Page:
Just three weeks ago The New Republic derided him as "Senator Hackwood" for his appalling sellout of tax reform. Now Finance Committee Chairman Bob Packwood seems to have heard the clarion call of "statesmanship" -- the same one heard last year by House Ways and Means Chairman Dan Rostenkowski.
Generations of psychohistorians will ponder what has been going on inside Packwood's head for the past month. First he and his committee staged a spectacular two-week orgy of special-interest giveaways (newspaper headline: "Drive to Simplify Taxes Runs Into Complications"). Then, on April 18, he announced it was back to "square one" (headline: "Tax Bill Is 'Moribund'"). Next, on April 24, he dramatically proposed the ultimate tax reform ("Packwood Would Eliminate Itemized Deductions"). The next day, April 25, he called a press conference to declare that this new plan wasn't his at all, it was just a piece of paper handed to him by some fellow he'd run into in the men's room -- actually, the staff director of the Joint Tax Committee -- and he wasn't sure whether he supported it or not ("Packwood Denies Authoring Flat Tax"). The following week he proposed his current plan ("Packwood, Tax Plan Are Born Again"), and in the wee hours of May 7 a dazed Finance Committee voted its approval.
Packwood's plan is a radical version of the basic tax-reform principle: cut out deductions and loopholes and use the saving to reduce marginal rates. Two important features of Packwood's plan that will cause the loudest protests are a rule to curtail tax shelters and an end to the special break for capital gains.
Ending the distinction between capital gains and ordinary income is a matter of both fairness and efficiency. Capital gains are three-fifths deductible, meaning that the current top capital gains tax rate is only 20 percent. By contrast the lowest tax rate on wage income, including Social Security, is 18 percent (or 23 percent if you include the employer's Social Security contribution as well). Almost half the declared income of people making more than $200,000 a year is in the form of capital gains. And most capital gains of wealthy people are never taxed at all, because of an obscure rule that measures the gain on inherited property from the moment it was inherited, rather than the moment it was purchased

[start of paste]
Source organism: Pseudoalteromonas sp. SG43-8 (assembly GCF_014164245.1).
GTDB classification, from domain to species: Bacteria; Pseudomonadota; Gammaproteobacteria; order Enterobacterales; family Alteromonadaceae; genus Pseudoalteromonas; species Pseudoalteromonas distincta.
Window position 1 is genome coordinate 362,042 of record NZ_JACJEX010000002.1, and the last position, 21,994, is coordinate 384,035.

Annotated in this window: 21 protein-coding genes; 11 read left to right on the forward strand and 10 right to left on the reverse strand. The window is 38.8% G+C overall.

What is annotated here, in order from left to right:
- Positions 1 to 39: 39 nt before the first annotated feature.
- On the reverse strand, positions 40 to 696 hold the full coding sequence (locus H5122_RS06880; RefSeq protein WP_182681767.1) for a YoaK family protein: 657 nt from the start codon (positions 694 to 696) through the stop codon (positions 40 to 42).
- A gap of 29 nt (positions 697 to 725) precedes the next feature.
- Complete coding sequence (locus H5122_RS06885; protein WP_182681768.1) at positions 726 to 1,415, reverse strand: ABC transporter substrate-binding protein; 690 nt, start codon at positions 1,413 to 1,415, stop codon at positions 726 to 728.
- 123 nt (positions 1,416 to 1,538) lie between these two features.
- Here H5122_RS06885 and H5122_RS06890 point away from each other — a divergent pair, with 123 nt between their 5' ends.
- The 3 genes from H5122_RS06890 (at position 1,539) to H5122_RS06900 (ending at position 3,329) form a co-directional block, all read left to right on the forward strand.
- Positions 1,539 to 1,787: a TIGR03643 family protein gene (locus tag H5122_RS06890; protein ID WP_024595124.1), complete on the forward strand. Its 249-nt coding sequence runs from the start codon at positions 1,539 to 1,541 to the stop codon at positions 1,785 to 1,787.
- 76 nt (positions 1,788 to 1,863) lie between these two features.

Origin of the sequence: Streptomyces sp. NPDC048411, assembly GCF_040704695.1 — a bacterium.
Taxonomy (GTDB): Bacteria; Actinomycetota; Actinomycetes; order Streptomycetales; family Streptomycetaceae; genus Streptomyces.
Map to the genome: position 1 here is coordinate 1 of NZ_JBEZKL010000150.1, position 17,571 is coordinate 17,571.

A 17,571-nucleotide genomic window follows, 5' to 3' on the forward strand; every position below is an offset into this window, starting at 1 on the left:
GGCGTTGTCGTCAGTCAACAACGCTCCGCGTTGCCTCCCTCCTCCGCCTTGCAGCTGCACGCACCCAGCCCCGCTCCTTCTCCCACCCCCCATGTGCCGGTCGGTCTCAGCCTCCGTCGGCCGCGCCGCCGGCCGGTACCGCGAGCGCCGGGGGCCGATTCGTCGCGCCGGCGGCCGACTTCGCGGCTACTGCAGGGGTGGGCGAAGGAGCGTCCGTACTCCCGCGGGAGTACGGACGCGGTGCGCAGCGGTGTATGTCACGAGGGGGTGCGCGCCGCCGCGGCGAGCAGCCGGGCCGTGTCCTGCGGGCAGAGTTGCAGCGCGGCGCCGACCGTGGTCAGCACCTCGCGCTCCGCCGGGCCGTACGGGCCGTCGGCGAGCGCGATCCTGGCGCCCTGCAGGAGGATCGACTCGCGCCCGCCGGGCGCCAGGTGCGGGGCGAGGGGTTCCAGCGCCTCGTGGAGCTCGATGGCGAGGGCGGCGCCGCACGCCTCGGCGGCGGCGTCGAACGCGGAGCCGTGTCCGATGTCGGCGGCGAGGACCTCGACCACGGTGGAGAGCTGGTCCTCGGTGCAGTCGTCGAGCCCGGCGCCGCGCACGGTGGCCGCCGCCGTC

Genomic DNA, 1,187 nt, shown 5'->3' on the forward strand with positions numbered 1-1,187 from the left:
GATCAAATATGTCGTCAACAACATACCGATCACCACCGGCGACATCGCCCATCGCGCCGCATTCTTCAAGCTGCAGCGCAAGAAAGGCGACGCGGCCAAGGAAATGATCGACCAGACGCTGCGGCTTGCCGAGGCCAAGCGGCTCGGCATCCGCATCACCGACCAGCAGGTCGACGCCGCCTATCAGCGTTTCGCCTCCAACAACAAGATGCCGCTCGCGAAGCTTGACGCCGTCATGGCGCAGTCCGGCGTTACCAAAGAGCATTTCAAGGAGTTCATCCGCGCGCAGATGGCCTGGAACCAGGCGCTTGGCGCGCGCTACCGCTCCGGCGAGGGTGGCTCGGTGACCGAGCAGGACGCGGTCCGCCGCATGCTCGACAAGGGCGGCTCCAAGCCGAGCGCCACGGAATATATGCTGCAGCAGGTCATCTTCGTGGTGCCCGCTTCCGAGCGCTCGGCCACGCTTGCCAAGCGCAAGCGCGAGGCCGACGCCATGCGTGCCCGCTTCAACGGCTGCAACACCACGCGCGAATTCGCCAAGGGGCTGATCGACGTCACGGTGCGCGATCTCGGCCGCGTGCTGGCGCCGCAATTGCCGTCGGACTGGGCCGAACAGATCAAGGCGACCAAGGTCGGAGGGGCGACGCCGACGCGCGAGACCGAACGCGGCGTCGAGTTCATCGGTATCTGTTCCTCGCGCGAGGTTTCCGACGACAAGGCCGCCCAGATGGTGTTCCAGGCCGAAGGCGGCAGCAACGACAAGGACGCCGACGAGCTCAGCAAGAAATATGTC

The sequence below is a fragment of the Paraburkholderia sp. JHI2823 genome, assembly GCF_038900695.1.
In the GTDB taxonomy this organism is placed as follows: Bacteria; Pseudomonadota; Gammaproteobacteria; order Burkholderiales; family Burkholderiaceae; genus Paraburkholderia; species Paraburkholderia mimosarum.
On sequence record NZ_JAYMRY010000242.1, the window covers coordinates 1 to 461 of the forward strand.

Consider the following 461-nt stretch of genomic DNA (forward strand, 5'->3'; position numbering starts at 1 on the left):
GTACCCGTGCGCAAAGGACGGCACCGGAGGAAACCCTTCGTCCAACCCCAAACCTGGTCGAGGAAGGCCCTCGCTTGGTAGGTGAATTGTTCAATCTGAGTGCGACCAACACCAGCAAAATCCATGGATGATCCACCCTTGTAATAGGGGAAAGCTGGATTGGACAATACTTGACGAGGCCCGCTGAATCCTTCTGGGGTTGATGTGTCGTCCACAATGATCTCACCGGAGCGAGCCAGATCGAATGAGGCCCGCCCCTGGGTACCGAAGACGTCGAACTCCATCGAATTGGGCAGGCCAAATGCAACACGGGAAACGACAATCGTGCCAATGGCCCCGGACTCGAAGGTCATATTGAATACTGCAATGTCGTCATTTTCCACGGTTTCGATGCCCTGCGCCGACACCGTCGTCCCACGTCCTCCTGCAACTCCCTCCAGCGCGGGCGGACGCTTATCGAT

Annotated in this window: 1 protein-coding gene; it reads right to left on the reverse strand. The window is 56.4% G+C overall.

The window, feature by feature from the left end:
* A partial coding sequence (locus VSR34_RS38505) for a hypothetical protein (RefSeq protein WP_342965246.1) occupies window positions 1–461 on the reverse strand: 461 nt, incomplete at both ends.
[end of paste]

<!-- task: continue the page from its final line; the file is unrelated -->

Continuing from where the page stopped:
But ending the capital gains differential isn't simply a matter of giving wage earners an even break. There are good "supply-side" reasons for it too. High rates aren't the only way the tax system distorts incentives and creates inefficiency. The same bad effects come from having different tax rates on different kinds of economic activity. This leads people to invest their money for tax purposes in ways that don't make true economic sense.
In the coming debate, you'll be hearing a lot of mystical mumbo-jumbo about capital gains being the seed corn of prosperity. Keep in mind that there is no metaphysical distinction between capital gains and ordinary income. In fact, thanks to the capital gains break, vast energies are devoted to turning the latter into the former. Discouraging people from making economic decisions based on tax considerations is one of the main purposes of tax reform.
Packwood's proposed rule against tax shelters will have the same healthy effect. The key to a tax shelter is generating a lot of paper "losses" and subtracting them from your real income. Packwood's bill would forbid the deduction of most passive investment "losses" except against income from that same investment. This change is expected to bring in an extra $10 billion a year. Once again, though, the point is not just fairness but efficiency. Many times $10 billion a year in capital is misdirected by tax-shelter considerations.
The magic elixir that creates phony "losses" is depreciation -- the deduction for the wearing out of business buildings and equipment. The overgenerous depreciation rules enacted as part of the 1981 Reagan tax cut created a tax-shelter explosion. These same rules have enabled many corporations to pay little or no income tax over the past few years. The House tax bill addressed both these problems directly by reforming the depreciation rules. Packwood's bill leaves depreciation intact, along with a variety of special breaks for individual industries. But it prevents individuals from abusing these rules by limiting tax shelters, and it prevents corporations from abusing them through a fairly stiff minimum tax.
To a lot of people who aren't rich, Packwood's proposed top income tax rate of 27 percent sounds pretty good. The fact that closing loopholes would bring in billions of dollars in extra revenue, even at 27 percent, shows how many rich people aren't even paying that much at present. From here on out, if anyone opposes tax reform, ask him if he paid 27 percent of his income in taxes last year. Then tell him how much you paid.